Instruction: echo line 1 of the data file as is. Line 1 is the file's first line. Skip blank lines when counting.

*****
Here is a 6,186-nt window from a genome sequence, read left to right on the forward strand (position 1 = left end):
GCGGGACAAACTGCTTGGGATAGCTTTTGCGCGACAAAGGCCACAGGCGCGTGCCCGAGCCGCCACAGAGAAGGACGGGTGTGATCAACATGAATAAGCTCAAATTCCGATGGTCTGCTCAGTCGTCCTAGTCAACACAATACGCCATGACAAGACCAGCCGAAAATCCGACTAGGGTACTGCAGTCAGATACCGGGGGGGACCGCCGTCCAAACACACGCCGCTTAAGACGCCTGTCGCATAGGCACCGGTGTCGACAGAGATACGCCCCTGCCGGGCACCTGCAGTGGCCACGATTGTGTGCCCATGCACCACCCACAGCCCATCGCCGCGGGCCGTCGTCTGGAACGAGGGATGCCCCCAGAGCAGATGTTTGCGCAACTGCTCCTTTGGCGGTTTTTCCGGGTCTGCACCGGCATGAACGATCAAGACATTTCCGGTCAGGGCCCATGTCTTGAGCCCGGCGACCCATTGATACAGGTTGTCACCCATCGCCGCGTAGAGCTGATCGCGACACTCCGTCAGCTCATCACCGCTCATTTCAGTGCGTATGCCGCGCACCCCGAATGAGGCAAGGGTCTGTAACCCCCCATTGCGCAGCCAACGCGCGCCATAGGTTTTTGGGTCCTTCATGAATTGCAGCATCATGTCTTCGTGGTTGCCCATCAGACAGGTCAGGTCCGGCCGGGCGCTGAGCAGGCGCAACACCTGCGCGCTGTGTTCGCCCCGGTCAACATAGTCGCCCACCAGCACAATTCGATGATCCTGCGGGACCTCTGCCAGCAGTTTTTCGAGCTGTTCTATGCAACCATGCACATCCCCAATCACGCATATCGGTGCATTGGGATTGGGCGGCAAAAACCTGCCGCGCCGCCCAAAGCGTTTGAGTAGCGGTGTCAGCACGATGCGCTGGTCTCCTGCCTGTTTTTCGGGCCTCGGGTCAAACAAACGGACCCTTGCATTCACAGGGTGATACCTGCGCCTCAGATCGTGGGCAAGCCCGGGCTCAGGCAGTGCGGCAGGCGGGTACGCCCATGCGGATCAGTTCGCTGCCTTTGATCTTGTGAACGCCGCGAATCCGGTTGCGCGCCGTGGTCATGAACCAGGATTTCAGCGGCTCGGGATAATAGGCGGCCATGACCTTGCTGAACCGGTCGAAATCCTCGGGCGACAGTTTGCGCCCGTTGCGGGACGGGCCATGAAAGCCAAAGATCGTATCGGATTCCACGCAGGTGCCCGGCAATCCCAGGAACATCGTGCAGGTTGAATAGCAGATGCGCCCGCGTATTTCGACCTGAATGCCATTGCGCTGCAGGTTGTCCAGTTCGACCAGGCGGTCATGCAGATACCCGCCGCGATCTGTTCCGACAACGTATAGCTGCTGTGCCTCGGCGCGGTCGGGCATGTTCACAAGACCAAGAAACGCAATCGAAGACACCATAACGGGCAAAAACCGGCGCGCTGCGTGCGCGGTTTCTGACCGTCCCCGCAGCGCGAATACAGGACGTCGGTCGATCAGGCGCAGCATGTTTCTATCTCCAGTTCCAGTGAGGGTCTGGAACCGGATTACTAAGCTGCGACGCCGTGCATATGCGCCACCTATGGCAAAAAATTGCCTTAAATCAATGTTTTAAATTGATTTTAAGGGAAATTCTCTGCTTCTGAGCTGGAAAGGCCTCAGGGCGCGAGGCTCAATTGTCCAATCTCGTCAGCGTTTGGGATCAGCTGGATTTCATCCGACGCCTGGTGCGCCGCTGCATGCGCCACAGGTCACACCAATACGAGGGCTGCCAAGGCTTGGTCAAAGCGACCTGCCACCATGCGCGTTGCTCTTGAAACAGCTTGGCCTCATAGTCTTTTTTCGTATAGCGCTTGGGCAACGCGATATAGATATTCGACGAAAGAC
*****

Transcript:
Here is a 6,186-nt window from a genome sequence, read left to right on the forward strand (position 1 = left end):